Hi ..

This is getting tough to track down!  

The basics are that my script is multi-threaded (potentially 20-30 threads), 
running remote data collection using telnet, for up to 300 nodes.  Some state 
information (basic info about the remote node) is stored using hashes within 
the class though all of the "real" data is spooled to disk for later 
processing.

Here are some facts, not necessarily all directly related to the problems I am 
seeing:


1.  I am using -lots- of memory under Solaris, without any exceptions being 
thrown (approx 200Mb per-thread reported for the full application).  When I 
trim everything down to do just login with no state saving, I am using about 
12Mb per thread.  This seems to be very high, though I am not really sure 
whether that amount of usage is or not.  Perhaps it is in keeping with Ruby's 
thread model.  


2.  When I use a fork() model, the amount of memory used per-process is around 
20Mb.  Again, this seems to be quite heavy, however, memory usage doubles to 
40Mb when I capture data in the hashes!  Now, I am -not- gathering a lot of 
data here:

      ### process card data
      if line =~ /^\s+([0-9]+)\s+(.*)$/ then
        @cards[$1] = $2
      end

as an example.  There are at a maximum 14 entries like this.  20Mb+ seems a 
lot of memory to use!


3.  I don't have, yet, a copy of Purify to check for leaks under Solaris, so, 
I am using valgrind under FreeBSD.  valgrind is crashing a lot due to the 
threads and sockets, but that is another issue :-(


4.  Before valgrind dies, it is reporting the following (many of these errors, 
I am just picking out the unique ones):

11:55 (kant)$ vgm --run-libc-freeres=no ruby test.rb
==26384== Memcheck, a memory error detector for x86-linux.
==26384== Copyright (C) 2002-2004, and GNU GPL'd, by Julian Seward.
==26384== Using valgrind-2.1.2.CVS, a program supervision framework for 
x86-linux.
==26384== Copyright (C) 2000-2004, and GNU GPL'd, by Julian Seward.
==26384== For more details, rerun with: -v
==26384== 
==26384== Conditional jump or move depends on uninitialised value(s)
==26384==    at 0x806EB35: is_pointer_to_heap (gc.c:605)
==26384==    by 0x806EAFB: mark_locations_array (gc.c:623)
==26384==    by 0x806FD2A: garbage_collect (gc.c:1352)
==26384==    by 0x806E7BF: rb_newobj (gc.c:381)
==26384== 
==26384== Conditional jump or move depends on uninitialised value(s)
==26384==    at 0x806EB7D: is_pointer_to_heap (gc.c:610)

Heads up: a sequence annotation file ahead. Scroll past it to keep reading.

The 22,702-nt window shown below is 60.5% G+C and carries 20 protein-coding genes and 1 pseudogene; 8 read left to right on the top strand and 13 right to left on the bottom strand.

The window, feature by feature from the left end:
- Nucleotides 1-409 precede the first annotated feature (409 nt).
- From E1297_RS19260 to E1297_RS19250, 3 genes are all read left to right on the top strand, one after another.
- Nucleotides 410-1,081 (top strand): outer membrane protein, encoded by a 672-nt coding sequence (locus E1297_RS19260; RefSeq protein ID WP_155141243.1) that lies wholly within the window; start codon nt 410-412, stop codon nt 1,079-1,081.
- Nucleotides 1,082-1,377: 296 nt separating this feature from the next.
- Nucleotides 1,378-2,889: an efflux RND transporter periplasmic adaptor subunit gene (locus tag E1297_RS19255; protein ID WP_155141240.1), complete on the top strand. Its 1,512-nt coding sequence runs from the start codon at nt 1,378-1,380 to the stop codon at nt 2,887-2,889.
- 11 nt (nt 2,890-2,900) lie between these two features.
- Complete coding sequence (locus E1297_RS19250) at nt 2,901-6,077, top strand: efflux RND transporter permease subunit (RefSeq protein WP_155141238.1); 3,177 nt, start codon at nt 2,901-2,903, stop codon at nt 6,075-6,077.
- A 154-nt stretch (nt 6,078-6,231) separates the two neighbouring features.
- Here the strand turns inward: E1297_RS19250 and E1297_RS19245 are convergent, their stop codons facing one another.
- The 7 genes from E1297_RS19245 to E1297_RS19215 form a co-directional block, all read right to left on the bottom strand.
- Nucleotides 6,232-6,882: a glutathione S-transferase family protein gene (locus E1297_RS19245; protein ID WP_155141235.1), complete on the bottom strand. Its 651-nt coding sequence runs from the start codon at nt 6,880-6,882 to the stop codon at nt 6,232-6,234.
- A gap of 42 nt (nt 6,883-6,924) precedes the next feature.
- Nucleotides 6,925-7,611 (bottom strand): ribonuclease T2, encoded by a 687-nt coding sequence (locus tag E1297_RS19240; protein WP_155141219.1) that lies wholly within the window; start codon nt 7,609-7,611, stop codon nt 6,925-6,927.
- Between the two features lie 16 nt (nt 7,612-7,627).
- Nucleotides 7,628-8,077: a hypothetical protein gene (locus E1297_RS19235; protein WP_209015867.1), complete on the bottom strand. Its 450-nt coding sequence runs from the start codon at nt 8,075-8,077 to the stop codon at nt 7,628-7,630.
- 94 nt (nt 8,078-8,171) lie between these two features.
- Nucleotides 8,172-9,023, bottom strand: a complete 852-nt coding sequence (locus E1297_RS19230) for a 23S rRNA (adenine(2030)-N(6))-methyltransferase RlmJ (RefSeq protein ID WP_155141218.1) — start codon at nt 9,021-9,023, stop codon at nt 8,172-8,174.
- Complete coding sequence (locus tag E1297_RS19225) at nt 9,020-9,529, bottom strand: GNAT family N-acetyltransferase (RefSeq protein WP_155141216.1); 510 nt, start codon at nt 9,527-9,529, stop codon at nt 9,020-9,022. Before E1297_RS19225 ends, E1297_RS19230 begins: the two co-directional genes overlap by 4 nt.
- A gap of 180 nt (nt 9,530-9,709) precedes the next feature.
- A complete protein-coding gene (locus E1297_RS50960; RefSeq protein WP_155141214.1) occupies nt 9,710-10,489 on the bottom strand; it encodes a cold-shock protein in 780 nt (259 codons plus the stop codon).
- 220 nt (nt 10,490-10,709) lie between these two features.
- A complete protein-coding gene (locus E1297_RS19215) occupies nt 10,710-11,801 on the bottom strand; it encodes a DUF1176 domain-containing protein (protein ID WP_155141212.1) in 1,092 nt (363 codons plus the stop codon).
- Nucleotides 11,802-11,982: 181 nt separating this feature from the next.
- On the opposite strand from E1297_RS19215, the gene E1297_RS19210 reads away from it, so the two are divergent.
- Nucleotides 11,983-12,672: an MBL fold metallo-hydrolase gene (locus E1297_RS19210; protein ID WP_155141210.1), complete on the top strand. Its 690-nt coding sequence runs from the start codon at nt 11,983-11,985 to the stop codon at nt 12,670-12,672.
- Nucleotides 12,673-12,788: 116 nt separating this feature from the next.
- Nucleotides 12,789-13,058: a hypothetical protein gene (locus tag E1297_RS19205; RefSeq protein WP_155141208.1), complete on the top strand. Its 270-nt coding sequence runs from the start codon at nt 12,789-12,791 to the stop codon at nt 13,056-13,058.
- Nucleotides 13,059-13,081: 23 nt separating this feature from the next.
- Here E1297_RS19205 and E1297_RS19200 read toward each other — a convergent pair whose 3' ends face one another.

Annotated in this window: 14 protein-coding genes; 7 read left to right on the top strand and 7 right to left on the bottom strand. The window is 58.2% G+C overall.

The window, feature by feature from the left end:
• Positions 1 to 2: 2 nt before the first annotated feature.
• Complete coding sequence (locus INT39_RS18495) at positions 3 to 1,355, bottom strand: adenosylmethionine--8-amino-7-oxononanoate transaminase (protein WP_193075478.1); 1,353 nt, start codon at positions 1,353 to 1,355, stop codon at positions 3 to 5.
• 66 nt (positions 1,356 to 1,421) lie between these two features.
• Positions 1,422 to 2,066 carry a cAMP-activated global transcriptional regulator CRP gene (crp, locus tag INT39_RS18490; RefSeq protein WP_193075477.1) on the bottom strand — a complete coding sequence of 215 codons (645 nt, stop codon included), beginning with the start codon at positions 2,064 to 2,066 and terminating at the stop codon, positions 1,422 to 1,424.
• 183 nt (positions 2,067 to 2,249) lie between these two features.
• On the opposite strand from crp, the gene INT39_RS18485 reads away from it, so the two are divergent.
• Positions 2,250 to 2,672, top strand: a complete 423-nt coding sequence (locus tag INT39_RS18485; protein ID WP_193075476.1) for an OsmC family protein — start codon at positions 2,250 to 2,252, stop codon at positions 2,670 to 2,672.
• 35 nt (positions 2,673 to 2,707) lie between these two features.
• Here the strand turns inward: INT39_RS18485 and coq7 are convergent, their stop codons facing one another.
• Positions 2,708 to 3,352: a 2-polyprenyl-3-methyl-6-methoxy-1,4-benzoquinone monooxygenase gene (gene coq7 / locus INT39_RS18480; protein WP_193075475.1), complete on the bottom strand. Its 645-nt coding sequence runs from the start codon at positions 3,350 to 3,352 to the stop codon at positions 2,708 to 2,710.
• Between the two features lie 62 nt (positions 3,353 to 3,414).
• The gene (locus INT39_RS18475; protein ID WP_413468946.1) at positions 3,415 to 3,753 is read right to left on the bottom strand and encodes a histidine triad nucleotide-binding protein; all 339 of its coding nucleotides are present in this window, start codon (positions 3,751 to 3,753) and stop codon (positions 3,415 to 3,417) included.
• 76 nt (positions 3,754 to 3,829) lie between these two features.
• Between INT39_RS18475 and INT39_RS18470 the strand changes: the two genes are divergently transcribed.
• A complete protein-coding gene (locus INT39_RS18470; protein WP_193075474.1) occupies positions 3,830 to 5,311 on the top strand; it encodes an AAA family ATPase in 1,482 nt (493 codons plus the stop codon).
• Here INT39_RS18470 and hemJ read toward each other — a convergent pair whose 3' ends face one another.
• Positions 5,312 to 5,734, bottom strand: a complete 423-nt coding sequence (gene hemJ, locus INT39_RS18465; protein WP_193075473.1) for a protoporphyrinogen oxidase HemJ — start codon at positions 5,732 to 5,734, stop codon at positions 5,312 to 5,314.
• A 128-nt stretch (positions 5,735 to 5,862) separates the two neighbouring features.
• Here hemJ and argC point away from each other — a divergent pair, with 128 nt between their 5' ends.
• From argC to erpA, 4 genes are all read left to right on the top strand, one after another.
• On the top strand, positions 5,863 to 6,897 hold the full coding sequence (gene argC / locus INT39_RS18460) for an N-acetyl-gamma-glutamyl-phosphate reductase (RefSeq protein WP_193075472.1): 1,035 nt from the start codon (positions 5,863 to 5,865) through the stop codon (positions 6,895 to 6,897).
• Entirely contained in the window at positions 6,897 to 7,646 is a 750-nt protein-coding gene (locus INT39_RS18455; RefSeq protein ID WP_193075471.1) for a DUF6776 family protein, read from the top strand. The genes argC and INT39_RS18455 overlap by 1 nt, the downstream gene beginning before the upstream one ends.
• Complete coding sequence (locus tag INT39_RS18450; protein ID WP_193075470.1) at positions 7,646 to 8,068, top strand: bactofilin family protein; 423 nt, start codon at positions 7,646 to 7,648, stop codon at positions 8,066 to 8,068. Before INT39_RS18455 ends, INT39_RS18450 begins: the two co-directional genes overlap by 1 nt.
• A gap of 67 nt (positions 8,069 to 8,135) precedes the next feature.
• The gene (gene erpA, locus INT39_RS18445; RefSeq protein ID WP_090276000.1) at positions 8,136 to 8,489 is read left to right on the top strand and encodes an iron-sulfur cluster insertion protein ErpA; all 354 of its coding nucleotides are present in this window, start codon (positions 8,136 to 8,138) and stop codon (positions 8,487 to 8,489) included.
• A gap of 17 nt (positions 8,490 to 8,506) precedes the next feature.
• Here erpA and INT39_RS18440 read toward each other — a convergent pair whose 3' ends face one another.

==26384==    by 0x806EAFB: mark_locations_array (gc.c:623)
==26384==    by 0x806FD2A: garbage_collect (gc.c:1352)
==26384==    by 0x806E7BF: rb_newobj (gc.c:381)
==26384== 
==26384== Conditional jump or move depends on uninitialised value(s)
==26384==    at 0x806EDBE: rb_special_const_p (ruby.h:666)
==26384==    by 0x806ED12: gc_mark (gc.c:712)
==26384==    by 0x806EB11: mark_locations_array (gc.c:624)
==26384==    by 0x806EBFD: rb_gc_mark_locations (gc.c:637)
==26384== 
==26384== Use of uninitialised value of size 4
==26384==    at 0x806ED22: gc_mark (gc.c:713)
==26384==    by 0x806EB11: mark_locations_array (gc.c:624)
==26384==    by 0x806EBFD: rb_gc_mark_locations (gc.c:637)
==26384==    by 0x806FD3E: garbage_collect (gc.c:1354)
==26384== 
==26384== Use of uninitialised value of size 4
==26384==    at 0x806ED2F: gc_mark (gc.c:714)
==26384==    by 0x806EB11: mark_locations_array (gc.c:624)
==26384==    by 0x806EBFD: rb_gc_mark_locations (gc.c:637)
==26384==    by 0x806FD3E: garbage_collect (gc.c:1354)
==26384== 
==26384== Use of uninitialised value of size 4
==26384==    at 0x806ED40: gc_mark (gc.c:715)
==26384==    by 0x806EB11: mark_locations_array (gc.c:624)
==26384==    by 0x806EBFD: rb_gc_mark_locations (gc.c:637)
==26384==    by 0x806FD3E: garbage_collect (gc.c:1354)
==26384== 
==26384== Conditional jump or move depends on uninitialised value(s)
==26384==    at 0x806EE4F: gc_mark_children (gc.c:756)
==26384==    by 0x806EDA9: gc_mark (gc.c:729)
==26384==    by 0x806EB11: mark_locations_array (gc.c:624)
==26384==    by 0x806EBFD: rb_gc_mark_locations (gc.c:637)
==26384== 

These errors appear to be pointing at use of unprepared memory by the gc, 
which may or may not be an issue.  Perhaps someone with knowledge of that 
part of ruby would care to comment.


5.  There doesn't appear to be an easy way of tracking memory usage / 
allocations within ruby.  Are there any plans on adding something that might 
help?  Or is it all too system dependant?


So, the bottom line is that I haven't yet determined if there is any memory 
leaks happening.  However, I do seem to be using a lot of memory that, maybe, 
shouldn't be used.  My problem happens when I multiply these small number, 
like 20Mb, by 300.  Then I start to run into real problems.


Any thoughts, fellow rubyists?

Regards,

-- 
-mark.  (probertm at acm dot org)